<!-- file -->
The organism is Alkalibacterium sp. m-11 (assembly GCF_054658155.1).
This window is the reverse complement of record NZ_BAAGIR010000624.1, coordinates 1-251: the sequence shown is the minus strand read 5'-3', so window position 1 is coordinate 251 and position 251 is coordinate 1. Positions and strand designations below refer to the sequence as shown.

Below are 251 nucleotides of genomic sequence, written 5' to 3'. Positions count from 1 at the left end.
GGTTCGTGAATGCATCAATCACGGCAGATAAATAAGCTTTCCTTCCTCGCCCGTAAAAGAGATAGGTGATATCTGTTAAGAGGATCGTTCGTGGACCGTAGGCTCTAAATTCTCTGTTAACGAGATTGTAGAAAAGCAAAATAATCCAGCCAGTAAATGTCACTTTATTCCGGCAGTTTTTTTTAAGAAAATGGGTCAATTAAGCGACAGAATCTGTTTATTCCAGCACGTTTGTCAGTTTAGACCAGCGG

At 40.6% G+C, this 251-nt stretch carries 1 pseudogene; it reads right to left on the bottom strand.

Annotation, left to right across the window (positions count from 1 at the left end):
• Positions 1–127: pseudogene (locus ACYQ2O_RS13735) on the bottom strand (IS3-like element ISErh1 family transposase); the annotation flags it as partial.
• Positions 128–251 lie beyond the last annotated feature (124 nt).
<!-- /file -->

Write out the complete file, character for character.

The organism is Alkalibacterium sp. m-11 (assembly GCF_054658155.1).
This window is the reverse complement of record NZ_BAAGIR010000624.1, coordinates 1-251: the sequence shown is the minus strand read 5'-3', so window position 1 is coordinate 251 and position 251 is coordinate 1. Positions and strand designations below refer to the sequence as shown.

Below are 251 nucleotides of genomic sequence, written 5' to 3'. Positions count from 1 at the left end.
GGTTCGTGAATGCATCAATCACGGCAGATAAATAAGCTTTCCTTCCTCGCCCGTAAAAGAGATAGGTGATATCTGTTAAGAGGATCGTTCGTGGACCGTAGGCTCTAAATTCTCTGTTAACGAGATTGTAGAAAAGCAAAATAATCCAGCCAGTAAATGTCACTTTATTCCGGCAGTTTTTTTTAAGAAAATGGGTCAATTAAGCGACAGAATCTGTTTATTCCAGCACGTTTGTCAGTTTAGACCAGCGG

At 40.6% G+C, this 251-nt stretch carries 1 pseudogene; it reads right to left on the bottom strand.

Annotation, left to right across the window (positions count from 1 at the left end):
• Positions 1–127: pseudogene (locus ACYQ2O_RS13735) on the bottom strand (IS3-like element ISErh1 family transposase); the annotation flags it as partial.
• Positions 128–251 lie beyond the last annotated feature (124 nt).